New Zealand to Switch to Fully Renewable Energy by 2035
New Zealand’s prime minister-elect Jacinda Ardern is already taking steps towards reducing the country’s carbon footprint. She signed a coalition deal with NZ First in October, aiming to generate 100% of the country’s energy from renewable sources by 2035.
New Zealand is already one of the greenest countries in the world, sourcing over 80% of its energy for its 4.7 million people from renewable resources like hydroelectric, geothermal and wind. The majority of its electricity comes from hydro-power, which generated 60% of the country’s energy in 2016. Last winter, renewable generation peaked at 93%.
Now, Ardern is taking on the challenge of eliminating New Zealand’s remaining use of fossil fuels. One of the biggest obstacles will be filling in the gap left by hydropower sources during dry conditions. When lake levels drop, the country relies on gas and coal to provide energy. Eliminating fossil fuels will require finding an alternative source to avoid spikes in energy costs during droughts.
Business NZ’s executive director John Carnegie told Bloomberg he believes Ardern needs to balance her goals with affordability, stating, “It’s completely appropriate to have a focus on reducing carbon emissions, but there needs to be an open and transparent public conversation about the policies and how they are delivered.”
The coalition deal outlined a few steps towards achieving this, including investing more in solar, which currently only provides 0.1% of the country’s energy. Ardern’s plans also include switching the electricity grid to renewable energy, investing more funds into rail transport, and switching all government vehicles to green fuel within a decade.
Zero net emissions by 2050
Beyond powering the country’s electricity grid with 100% green energy, Ardern also wants to reach zero net emissions by 2050. This ambitious goal is very much in line with her focus on climate change throughout the course of her campaign. Environmental issues were one of her top priorities from the start, which increased her appeal with young voters and helped her become one of the youngest world leaders at only 37.
Reaching zero net emissions would require overcoming challenging issues like eliminating fossil fuels in vehicles. Ardern hasn’t outlined a plan for reaching this goal, but has suggested creating an independent commission to aid in the transition to a lower carbon economy.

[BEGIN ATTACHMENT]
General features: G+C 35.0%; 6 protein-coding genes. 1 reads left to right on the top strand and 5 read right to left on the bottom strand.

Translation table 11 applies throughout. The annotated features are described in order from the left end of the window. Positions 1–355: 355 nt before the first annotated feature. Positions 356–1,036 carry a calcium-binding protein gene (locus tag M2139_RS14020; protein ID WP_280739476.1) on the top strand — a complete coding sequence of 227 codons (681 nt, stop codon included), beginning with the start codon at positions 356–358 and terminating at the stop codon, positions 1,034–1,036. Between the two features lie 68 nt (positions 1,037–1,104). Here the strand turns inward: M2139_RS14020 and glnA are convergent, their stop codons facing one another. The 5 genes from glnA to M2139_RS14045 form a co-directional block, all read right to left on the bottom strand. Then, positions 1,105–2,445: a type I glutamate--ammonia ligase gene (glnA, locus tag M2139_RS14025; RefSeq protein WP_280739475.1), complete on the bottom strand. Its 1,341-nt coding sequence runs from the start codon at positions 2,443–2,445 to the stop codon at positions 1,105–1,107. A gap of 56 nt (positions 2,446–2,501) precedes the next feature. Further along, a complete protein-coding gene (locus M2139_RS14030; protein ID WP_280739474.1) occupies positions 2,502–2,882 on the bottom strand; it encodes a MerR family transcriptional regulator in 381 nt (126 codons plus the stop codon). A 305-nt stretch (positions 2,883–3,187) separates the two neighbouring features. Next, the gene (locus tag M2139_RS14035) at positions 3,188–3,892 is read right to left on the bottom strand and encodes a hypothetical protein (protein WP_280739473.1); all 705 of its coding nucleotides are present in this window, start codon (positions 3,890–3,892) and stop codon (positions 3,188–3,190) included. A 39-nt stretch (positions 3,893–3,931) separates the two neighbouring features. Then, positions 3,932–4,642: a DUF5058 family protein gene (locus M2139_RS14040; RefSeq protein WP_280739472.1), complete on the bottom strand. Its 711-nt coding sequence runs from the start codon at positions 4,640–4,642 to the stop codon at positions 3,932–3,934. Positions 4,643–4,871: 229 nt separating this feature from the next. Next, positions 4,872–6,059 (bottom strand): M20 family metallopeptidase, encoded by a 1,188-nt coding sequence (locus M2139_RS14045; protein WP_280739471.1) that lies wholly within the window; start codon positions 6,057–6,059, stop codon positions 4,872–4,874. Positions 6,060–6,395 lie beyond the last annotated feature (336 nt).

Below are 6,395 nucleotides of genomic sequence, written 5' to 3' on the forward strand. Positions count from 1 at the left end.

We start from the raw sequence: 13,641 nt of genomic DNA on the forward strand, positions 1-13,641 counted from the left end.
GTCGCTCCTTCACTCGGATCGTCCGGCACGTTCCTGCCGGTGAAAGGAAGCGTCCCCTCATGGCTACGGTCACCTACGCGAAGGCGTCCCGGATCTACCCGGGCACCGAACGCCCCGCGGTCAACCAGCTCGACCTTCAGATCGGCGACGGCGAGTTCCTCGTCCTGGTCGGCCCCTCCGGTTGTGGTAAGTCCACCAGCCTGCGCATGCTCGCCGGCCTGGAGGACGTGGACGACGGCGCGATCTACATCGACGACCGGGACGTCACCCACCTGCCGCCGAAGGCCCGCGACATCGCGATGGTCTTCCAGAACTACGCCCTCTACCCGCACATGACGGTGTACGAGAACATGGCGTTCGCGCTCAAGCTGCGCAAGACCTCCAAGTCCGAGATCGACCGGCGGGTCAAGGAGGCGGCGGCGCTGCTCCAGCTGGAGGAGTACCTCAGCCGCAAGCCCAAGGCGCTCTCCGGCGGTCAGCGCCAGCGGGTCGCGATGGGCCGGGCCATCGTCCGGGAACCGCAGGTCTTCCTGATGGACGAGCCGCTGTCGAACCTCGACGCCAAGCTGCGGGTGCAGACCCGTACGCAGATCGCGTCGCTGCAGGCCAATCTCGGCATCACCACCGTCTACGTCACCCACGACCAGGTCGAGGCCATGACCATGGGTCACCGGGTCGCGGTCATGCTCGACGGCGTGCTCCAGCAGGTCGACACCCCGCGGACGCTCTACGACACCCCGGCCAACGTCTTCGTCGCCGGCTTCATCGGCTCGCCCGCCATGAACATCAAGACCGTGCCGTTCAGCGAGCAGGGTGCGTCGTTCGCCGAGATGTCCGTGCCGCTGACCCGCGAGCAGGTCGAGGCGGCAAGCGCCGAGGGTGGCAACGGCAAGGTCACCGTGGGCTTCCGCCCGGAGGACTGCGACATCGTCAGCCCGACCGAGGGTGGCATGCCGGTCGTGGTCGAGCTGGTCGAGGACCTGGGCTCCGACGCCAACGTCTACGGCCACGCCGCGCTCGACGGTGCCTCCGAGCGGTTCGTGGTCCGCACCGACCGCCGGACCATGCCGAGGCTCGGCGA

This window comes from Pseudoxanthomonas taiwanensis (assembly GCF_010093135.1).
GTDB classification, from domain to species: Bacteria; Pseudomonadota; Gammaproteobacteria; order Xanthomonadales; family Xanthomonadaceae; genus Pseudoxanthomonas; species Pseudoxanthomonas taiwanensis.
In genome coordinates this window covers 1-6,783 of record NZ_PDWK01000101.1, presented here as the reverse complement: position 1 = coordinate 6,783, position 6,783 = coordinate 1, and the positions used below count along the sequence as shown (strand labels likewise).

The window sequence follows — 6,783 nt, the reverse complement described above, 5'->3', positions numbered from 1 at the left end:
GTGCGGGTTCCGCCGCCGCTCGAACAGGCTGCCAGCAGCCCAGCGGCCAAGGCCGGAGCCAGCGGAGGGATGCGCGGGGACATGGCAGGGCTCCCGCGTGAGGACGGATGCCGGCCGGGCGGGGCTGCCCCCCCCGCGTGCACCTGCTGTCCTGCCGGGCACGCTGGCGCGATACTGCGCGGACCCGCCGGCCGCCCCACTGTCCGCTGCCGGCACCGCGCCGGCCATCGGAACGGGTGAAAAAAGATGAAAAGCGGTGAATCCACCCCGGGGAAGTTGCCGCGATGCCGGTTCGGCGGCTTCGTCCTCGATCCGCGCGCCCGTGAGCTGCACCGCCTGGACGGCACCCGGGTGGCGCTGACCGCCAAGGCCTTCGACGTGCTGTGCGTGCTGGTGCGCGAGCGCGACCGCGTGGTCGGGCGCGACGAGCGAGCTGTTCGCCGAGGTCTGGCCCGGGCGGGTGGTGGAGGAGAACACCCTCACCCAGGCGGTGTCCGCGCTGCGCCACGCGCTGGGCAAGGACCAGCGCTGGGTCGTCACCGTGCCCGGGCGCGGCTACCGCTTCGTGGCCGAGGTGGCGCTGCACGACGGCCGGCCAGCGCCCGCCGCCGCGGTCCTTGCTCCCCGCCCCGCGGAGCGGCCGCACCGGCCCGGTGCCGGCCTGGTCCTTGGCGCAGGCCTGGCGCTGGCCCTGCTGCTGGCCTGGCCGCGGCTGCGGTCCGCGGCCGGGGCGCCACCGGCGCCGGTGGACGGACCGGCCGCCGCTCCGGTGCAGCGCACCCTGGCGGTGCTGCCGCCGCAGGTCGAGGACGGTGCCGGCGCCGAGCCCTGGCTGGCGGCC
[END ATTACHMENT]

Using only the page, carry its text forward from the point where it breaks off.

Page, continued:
She also set a goal of doubling the number of trees the country plants per year to 100 million, a goal she says is “absolutely achievable” using land that is marginal for farming animals.
Greenpeace New Zealand climate and energy campaigner Amanda Larsson believes that phasing out fossil fuels should be a priority for the new prime minister. She says that in order to reach zero net emissions, Ardern “must prioritize closing down coal, putting a moratorium on new fossil fuel plants, building more wind infrastructure, and opening the playing field for household and community solar.”
A worldwide shift to renewable energy
Addressing climate change is becoming more of a priority around the world and many governments are assessing how they can reduce their reliance on fossil fuels and switch to environmentally-friendly energy sources. Sustainable energy is becoming an increasingly profitable industry, giving companies more of an incentive to invest.
Ardern isn’t alone in her climate concerns, as other prominent world leaders like Justin Trudeau and Emmanuel Macron have made renewable energy a focus of their campaigns. She isn’t the first to set ambitious goals, either. Sweden and Norway share New Zealand’s goal of net zero emissions by 2045 and 2030, respectively.
Scotland already sources more than half of its electricity from renewable sources and aims to fully transition by 2020, while France announced plans in September to stop fossil fuel production by 2040. This would make it the first country to do so, and the first to end the sale of gasoline and diesel vehicles.
Many parts of the world still rely heavily on coal, but if these countries are successful in phasing out fossil fuels and transitioning to renewable resources, it could serve as a turning point. As other world leaders see that switching to sustainable energy is possible – and profitable – it could be the start of a worldwide shift towards environmentally-friendly energy.